WiFi Tank Robot

Smart tank robot with facial recognition

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Adding my own features and functionality to a WiFi controlled tank robot.

I rewrote the controller program, so it is completely in English and simple to use.

Also, gave it the facial recognition and aruco tag tracking.

[This project page is still incomplete, I am still missing some more photos and project logs]

  • 1 × Tank base with integrated motors
  • 1 × Wifi Board and 2x Antennas
  • 1 × Arduino Uno Clone
  • 2 × Servos
  • 1 × Webcam

View all 7 components

  • A robot that remembers your face

    Sinclair Gurny06/24/2019 at 04:07 0 comments

    So as any logical person would do with a robot that can be programmed to do anything. I add the ability to detect and recognize faces.

    After some experimentation I add the code into the robot. Which makes it run so slow I can no longer drive it.

    So, after reducing how many times the recognition runs the robot becomes drive-able again. I also add the ability to save any faces currently in the view of the robot. 

    Later I add a slightly better way of importing faces, with a file (faces.txt) that links the name with the file of their face. The program on startup reads the file and processes it.

  • Realizations

    Sinclair Gurny06/24/2019 at 03:59 0 comments

    After digging through the contents of the CD again I find a lot of useful information, such as some documentation (in English) about the WiFi board, allowing me to ssh into it and check out the settings page (which also happened to be in Chinese). After some struggling trying to get the page to translate while logged onto the robot's access point I eventually adjust some settings.

    More importantly I find the original Arduino code running on the robot, after translating the comments from Chinese. I get a glimpse into some of the missing commands.

  • Improving the Controller

    Sinclair Gurny06/24/2019 at 03:55 0 comments

    I continue adding onto my controller program. I add another stop button, and LED button. At the bottom I add a custom command sender allowing me to test various other commands. After that I add sliders to control the pan and tilt of the camera and the driving speed. The picture below shows a glimpse of this stage of development, before I nailed down the details of the sliders.

  • Packet Sniffing!

    Sinclair Gurny06/24/2019 at 03:49 0 comments

    At this point I had no idea how to perform the other operations that the original control program could do, such as control the orientation of the pant tilt camera, change driving speed, etc.

    I decided to use a packet sniffer, Wireshark, and the original control program to see what the contents of other commands were.

    All of my known commands at this point:

    CommandByte String
    StopFF 00 00 00 FF
    ForwardFF 00 01 00 FFDrives forward until told to stop, or do another driving command.
    BackFF 00 02 00 FF
    RightFF 00 03 00 FFThe website said that 03 was left, but it wasn't.
    LeftFF 00 04 00 FF
    Servo ControlFF 01 VV AA FFVV is the servo number (07, 08), AA is the angle
    Motor SpeedFF 02 MM SS FFMM is the motor number (01, 02), SS is the speed (00-100 in decimal)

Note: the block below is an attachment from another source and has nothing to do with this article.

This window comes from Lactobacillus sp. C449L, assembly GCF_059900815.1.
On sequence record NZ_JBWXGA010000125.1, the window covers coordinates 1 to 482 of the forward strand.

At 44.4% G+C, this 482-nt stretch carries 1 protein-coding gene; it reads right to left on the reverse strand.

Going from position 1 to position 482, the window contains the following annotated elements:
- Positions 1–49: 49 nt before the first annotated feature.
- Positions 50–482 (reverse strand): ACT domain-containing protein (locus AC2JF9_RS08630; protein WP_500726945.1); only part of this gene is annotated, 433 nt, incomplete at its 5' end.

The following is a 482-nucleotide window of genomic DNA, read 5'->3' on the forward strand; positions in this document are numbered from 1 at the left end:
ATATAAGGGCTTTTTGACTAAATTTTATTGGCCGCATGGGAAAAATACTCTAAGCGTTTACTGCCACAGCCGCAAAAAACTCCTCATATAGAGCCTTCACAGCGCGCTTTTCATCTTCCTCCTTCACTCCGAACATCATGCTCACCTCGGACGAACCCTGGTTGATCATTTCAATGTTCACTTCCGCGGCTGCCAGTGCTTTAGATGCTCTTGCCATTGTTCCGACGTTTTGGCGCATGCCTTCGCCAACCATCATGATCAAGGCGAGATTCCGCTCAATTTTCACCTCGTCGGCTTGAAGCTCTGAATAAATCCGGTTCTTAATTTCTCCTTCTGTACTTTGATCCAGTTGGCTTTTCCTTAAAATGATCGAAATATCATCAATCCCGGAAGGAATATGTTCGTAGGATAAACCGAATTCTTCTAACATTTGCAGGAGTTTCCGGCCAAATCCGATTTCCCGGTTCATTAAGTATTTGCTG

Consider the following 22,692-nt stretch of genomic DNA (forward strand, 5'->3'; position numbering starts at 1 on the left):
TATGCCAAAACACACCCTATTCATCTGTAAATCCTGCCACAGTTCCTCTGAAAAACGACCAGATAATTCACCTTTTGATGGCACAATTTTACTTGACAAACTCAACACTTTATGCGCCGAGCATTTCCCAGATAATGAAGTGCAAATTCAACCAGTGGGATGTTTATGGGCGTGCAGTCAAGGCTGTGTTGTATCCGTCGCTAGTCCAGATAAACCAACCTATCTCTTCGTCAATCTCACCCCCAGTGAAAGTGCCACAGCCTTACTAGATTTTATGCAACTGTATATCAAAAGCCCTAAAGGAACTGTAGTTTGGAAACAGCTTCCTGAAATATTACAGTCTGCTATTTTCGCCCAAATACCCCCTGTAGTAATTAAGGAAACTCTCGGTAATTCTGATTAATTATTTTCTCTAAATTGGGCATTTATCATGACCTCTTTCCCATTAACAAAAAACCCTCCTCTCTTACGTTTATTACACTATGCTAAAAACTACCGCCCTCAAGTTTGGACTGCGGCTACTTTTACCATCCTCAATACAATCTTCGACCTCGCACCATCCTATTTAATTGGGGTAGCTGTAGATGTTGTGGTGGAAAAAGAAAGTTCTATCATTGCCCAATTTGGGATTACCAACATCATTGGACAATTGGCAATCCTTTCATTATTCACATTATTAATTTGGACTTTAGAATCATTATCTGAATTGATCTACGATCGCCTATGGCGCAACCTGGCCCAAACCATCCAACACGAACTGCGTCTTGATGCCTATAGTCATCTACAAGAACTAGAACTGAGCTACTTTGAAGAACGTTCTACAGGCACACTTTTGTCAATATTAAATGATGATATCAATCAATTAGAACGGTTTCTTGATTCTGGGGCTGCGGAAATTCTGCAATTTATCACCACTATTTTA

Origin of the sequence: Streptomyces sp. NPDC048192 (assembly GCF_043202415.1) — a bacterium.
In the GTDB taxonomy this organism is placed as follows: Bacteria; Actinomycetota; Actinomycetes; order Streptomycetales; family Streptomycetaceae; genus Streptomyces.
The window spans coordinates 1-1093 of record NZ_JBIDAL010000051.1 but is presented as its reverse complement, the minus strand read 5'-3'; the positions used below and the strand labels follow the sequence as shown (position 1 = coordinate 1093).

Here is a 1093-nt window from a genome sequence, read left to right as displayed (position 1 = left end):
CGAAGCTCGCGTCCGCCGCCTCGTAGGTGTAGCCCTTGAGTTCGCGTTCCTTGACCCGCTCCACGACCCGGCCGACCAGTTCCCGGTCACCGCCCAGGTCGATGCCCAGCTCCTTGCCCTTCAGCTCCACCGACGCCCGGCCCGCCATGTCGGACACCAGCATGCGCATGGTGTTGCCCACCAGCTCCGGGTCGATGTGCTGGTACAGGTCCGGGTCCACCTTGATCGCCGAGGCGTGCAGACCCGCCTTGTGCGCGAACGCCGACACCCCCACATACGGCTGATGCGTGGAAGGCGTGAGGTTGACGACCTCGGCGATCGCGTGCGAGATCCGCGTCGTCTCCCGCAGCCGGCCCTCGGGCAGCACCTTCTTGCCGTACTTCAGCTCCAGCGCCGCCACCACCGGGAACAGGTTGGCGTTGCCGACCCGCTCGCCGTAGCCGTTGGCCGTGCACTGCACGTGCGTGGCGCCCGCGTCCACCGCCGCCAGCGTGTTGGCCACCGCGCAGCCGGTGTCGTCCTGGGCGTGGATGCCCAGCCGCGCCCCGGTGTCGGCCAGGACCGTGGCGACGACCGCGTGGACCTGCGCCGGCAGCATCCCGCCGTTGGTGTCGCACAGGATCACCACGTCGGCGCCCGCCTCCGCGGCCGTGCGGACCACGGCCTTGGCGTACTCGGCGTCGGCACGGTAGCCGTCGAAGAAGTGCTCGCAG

LED ControlFF 04 00/01 00 FF00 - turns on, 01 - turns off
    HeartbeatFF EF EF EE FFSent approximately every 10s

    There are still some gaps missing, such as how to read from the sensors: Line followers and Ultrasonic distance.

  • Making my own control program

    Sinclair Gurny06/24/2019 at 03:31 0 comments

    To make my own custom control program I added PyQt5 for the GUI. My first iteration had buttons as well as WASD controls. A button to reconnect and a connection status.

  • Figuring out how to control it manually

    Sinclair Gurny06/24/2019 at 03:13 0 comments

    From the limited documentation all I really knew was that the robot had two open ports on its IP address, port 8080 for video streaming, and port 2001 for control. I also knew vaguely that some byte string like ff000100ff sent to the control port made the robot drive forward. I started working on a simple python program that could control the robot as well as view the video stream. OpenCV was used for the video stream and the socket library was used for the control port.

    The basic commands that I knew at this point:

    CommandByte String
    Stopff 00 00 00 ff
    Forwardff 00 01 00 ff
    Backwardff 00 02 00 ff
    Leftff 00 03 00 ff
    Rightff 00 04 00 ff

    The byte string is split into 5 parts.

    Head: FF

    Type: 00

    Command: 01

    Data: 00

    Tail: FF


    After realizing that the forward command drives straight until told to stop, and same for the other commands. I changed my program to take commands like: f 1.5 to drive forward for 1.5 seconds.

  • Figured out how to use the control program

    Sinclair Gurny06/24/2019 at 02:58 0 comments

    After downloading the contents of the CD that the robot comes with, and scanning the labyrinth of files I find the executable. The entire program can be used for multiple different models and doesn't have any great description of how to use it. Also the entire program is by default in Simplified Chinese I think.

  • Put it together

    Sinclair Gurny06/24/2019 at 02:29 0 comments

    Besides fiddling with a bunch of small screws it was very simple.

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